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I awoke early.  Too early.
Before the light came, before the day.
This is happening more often now.

I set the pot bubbling, the grinder releases aroma.
My eyes barely see.
I put the open bag to my nose and
Inhale deeply, eyes closed.
The memory of someone washes over me.

I breathe in again, my mind flies  to cool, sunlit slopes
Covered in jungle, the coffee trees planted in rows,
Under the high canopy.
Brilliantly-colored birds call and wheel,
Up there, at 6,000 feet, on Acatenango,
Antigua far, far below.

A family climbed all night from their village,
A winding trail, moving in single file in the dark.
Everything is on their backs, or on the donkeys.
A woman and a girl, a man and two young boys,
All nut-brown skinned, black hair and eyes.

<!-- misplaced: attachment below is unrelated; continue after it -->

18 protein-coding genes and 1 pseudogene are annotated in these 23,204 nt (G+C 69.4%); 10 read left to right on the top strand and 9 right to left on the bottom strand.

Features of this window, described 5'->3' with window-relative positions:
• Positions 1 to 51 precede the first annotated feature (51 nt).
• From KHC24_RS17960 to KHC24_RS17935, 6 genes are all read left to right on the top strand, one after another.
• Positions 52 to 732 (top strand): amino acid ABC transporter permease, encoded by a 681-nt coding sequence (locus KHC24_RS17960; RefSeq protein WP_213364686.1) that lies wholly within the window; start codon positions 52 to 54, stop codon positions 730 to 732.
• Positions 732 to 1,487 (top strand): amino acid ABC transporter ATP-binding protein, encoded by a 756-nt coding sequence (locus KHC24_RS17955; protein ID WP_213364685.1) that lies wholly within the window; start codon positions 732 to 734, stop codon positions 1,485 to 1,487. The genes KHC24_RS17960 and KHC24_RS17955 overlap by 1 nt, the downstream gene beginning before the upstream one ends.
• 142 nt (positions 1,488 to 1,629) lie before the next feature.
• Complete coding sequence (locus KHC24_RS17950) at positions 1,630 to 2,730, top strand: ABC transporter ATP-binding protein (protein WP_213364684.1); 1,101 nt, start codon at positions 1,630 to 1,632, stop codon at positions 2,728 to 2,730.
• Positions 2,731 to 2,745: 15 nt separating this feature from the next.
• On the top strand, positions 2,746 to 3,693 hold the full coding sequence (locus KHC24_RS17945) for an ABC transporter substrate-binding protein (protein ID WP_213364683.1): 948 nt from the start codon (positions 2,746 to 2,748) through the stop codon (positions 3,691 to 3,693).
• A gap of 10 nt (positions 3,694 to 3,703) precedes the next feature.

Mayan-built, descendants of those who
Climbed these slopes for 15,000 years.

The crimson coffee seeds are the ripe ones,
Red pearls aching to be plucked.
The rains have been good, the volcanic soil rich
With hot minerals belched
From the ever-churning Earth.
But they must be picked one by one,
The ripe ones only.
Calloused fingers search, pluck,
Return for the next, there
At 6,000 feet on ancient
Acatenango, above the mist,
Near the sky where the birds twirl.

This is where the coffee grows,
Waiting for patient hands,
For legs that climb all night
Up narrow winding paths.
Hands that choose only those whose time has come,
Red with full promise,
Fertile and swollen, eager.

When the donkeys can carry no more,
The man and the woman, the girl and the two young boys,
Put everything on their backs and turn down the winding, stony trail,
Coffee cherries swaying in burlap on the backs
Of donkeys.

Up behind, brightly colored birds wheel and
Call among the tall trees,
There, high on Acatenango, sleeping Acatenango,
Looking down on Antigua far, far below.

The grinder is finished. I inhale the aroma of
Far-away places once more, and think of her
And of Acatenango.

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